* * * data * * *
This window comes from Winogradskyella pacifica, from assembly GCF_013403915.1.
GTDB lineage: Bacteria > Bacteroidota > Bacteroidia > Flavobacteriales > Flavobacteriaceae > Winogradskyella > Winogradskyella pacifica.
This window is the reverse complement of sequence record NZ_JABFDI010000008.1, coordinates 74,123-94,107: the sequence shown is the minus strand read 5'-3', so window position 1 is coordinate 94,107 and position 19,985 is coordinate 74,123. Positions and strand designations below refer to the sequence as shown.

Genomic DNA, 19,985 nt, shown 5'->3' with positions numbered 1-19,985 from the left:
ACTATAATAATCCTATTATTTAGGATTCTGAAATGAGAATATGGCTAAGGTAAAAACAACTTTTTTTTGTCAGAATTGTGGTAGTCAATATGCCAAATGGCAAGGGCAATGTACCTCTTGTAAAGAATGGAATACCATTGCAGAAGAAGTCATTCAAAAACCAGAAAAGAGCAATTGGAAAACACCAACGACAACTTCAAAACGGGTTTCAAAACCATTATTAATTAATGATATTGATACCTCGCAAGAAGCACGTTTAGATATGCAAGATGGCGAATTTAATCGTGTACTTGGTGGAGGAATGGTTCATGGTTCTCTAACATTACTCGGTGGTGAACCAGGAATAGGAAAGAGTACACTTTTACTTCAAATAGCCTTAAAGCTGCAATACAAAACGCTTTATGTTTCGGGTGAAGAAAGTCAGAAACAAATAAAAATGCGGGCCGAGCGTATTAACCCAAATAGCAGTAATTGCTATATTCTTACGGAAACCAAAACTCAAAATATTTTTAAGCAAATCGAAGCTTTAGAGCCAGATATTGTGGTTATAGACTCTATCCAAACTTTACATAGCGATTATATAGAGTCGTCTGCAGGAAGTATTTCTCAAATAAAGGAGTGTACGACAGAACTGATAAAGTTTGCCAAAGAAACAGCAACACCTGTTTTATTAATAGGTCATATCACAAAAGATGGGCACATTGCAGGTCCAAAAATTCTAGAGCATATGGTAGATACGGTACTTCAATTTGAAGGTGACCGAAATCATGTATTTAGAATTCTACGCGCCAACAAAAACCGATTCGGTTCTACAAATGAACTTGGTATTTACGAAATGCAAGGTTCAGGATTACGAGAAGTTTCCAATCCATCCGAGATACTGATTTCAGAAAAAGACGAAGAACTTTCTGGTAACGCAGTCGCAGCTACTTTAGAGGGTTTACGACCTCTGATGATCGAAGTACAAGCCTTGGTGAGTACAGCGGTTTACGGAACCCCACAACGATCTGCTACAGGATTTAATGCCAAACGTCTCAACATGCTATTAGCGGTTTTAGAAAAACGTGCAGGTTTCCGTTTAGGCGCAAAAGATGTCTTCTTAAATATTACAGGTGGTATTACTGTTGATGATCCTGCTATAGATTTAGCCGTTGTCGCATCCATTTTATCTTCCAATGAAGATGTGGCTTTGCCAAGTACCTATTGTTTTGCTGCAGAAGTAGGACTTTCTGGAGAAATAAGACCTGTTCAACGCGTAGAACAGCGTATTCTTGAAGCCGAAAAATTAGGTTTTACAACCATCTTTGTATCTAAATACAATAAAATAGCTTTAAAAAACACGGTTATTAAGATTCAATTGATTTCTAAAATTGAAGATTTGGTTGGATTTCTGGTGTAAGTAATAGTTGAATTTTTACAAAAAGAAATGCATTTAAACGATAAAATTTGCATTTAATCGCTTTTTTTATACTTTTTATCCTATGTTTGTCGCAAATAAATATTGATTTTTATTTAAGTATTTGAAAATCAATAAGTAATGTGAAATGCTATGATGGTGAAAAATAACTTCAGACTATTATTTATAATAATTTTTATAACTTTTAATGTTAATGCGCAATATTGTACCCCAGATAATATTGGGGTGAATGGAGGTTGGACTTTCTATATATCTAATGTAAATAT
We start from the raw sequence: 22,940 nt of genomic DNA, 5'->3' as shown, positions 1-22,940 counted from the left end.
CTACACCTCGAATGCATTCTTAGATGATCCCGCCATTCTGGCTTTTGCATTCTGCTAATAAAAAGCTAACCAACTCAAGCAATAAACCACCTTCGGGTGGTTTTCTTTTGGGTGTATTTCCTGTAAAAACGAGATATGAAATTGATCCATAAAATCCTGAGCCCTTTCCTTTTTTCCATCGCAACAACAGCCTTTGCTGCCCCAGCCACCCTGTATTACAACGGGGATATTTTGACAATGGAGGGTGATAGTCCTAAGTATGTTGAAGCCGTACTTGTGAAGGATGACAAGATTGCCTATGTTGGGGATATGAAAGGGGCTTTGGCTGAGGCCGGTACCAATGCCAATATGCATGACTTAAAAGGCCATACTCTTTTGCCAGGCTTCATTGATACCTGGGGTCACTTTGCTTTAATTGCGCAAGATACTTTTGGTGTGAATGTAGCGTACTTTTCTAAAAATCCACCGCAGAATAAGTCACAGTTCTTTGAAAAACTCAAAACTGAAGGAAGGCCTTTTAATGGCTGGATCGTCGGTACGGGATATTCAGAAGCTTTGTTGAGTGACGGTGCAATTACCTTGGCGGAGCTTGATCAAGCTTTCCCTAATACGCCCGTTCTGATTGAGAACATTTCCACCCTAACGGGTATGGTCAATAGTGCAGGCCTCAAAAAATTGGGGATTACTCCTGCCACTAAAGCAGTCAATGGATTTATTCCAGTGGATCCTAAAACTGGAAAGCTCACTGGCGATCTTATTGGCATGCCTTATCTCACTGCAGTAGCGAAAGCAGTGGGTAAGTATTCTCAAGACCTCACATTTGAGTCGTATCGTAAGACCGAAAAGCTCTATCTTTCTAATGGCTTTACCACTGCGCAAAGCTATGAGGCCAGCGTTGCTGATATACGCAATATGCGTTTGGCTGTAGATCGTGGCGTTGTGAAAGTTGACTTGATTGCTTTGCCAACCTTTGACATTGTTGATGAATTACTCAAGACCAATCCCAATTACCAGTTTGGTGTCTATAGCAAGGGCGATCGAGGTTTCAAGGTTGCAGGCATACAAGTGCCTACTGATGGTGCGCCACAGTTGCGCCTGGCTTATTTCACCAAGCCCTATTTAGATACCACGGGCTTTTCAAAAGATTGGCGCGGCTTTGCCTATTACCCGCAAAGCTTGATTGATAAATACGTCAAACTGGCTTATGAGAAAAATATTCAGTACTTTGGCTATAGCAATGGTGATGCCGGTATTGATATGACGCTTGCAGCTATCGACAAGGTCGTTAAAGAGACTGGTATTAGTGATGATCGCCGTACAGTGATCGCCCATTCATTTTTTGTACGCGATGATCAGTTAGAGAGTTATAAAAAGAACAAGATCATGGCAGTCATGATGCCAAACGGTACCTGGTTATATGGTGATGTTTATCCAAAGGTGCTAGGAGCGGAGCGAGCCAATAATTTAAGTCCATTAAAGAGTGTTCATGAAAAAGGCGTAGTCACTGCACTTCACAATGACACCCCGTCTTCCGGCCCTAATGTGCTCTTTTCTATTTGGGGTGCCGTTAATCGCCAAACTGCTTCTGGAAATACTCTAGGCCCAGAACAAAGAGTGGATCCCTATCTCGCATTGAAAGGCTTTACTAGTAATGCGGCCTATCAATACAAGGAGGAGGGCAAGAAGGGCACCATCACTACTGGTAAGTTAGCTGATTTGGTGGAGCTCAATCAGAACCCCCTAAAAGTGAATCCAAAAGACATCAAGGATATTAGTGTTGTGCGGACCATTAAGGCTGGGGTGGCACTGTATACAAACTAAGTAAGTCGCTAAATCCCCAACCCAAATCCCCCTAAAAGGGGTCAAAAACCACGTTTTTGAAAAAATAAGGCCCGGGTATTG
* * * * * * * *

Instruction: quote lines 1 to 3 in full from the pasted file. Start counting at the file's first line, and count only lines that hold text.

This window comes from Winogradskyella pacifica, from assembly GCF_013403915.1.
GTDB lineage: Bacteria > Bacteroidota > Bacteroidia > Flavobacteriales > Flavobacteriaceae > Winogradskyella > Winogradskyella pacifica.
This window is the reverse complement of sequence record NZ_JABFDI010000008.1, coordinates 74,123-94,107: the sequence shown is the minus strand read 5'-3', so window position 1 is coordinate 94,107 and position 19,985 is coordinate 74,123. Positions and strand designations below refer to the sequence as shown.